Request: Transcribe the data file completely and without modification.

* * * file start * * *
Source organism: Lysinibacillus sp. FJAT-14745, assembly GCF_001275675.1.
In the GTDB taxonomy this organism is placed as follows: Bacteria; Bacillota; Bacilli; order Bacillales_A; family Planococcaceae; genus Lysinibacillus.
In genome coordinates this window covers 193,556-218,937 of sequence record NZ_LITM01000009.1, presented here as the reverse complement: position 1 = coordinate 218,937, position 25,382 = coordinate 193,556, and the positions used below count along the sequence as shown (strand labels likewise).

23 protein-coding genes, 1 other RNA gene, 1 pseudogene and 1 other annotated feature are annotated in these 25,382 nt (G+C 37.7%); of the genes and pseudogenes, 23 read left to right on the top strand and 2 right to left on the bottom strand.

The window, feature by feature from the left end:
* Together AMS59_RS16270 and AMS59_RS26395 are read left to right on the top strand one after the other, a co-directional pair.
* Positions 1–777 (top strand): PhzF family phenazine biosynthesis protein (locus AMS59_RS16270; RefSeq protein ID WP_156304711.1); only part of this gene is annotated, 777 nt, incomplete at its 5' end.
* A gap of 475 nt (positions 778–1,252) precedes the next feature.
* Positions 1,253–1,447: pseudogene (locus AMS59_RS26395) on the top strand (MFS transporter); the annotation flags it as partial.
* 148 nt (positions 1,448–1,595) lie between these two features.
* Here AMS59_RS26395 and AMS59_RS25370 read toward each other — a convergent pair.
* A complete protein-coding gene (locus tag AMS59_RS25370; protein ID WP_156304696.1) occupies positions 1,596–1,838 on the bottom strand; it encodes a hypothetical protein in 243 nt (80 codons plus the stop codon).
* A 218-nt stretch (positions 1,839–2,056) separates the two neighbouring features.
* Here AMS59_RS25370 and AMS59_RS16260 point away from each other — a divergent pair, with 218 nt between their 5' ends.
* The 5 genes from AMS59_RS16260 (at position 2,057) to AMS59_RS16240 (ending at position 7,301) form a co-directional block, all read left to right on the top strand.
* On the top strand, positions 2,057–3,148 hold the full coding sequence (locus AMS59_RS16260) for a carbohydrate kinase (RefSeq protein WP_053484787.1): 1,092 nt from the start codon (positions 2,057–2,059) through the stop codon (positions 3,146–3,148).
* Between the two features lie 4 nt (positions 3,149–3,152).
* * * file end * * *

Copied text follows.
Source organism: Lysinibacillus sp. FJAT-14745, assembly GCF_001275675.1.
In the GTDB taxonomy this organism is placed as follows: Bacteria; Bacillota; Bacilli; order Bacillales_A; family Planococcaceae; genus Lysinibacillus.
In genome coordinates this window covers 193,556-218,937 of sequence record NZ_LITM01000009.1, presented here as the reverse complement: position 1 = coordinate 218,937, position 25,382 = coordinate 193,556, and the positions used below count along the sequence as shown (strand labels likewise).

23 protein-coding genes, 1 other RNA gene, 1 pseudogene and 1 other annotated feature are annotated in these 25,382 nt (G+C 37.7%); of the genes and pseudogenes, 23 read left to right on the top strand and 2 right to left on the bottom strand.

The window, feature by feature from the left end:
* Together AMS59_RS16270 and AMS59_RS26395 are read left to right on the top strand one after the other, a co-directional pair.
* Positions 1–777 (top strand): PhzF family phenazine biosynthesis protein (locus AMS59_RS16270; RefSeq protein ID WP_156304711.1); only part of this gene is annotated, 777 nt, incomplete at its 5' end.
* A gap of 475 nt (positions 778–1,252) precedes the next feature.
* Positions 1,253–1,447: pseudogene (locus AMS59_RS26395) on the top strand (MFS transporter); the annotation flags it as partial.
* 148 nt (positions 1,448–1,595) lie between these two features.
* Here AMS59_RS26395 and AMS59_RS25370 read toward each other — a convergent pair.
* A complete protein-coding gene (locus tag AMS59_RS25370; protein ID WP_156304696.1) occupies positions 1,596–1,838 on the bottom strand; it encodes a hypothetical protein in 243 nt (80 codons plus the stop codon).
* A 218-nt stretch (positions 1,839–2,056) separates the two neighbouring features.
* Here AMS59_RS25370 and AMS59_RS16260 point away from each other — a divergent pair, with 218 nt between their 5' ends.
* The 5 genes from AMS59_RS16260 (at position 2,057) to AMS59_RS16240 (ending at position 7,301) form a co-directional block, all read left to right on the top strand.
* On the top strand, positions 2,057–3,148 hold the full coding sequence (locus AMS59_RS16260) for a carbohydrate kinase (RefSeq protein WP_053484787.1): 1,092 nt from the start codon (positions 2,057–2,059) through the stop codon (positions 3,146–3,148).
* Between the two features lie 4 nt (positions 3,149–3,152).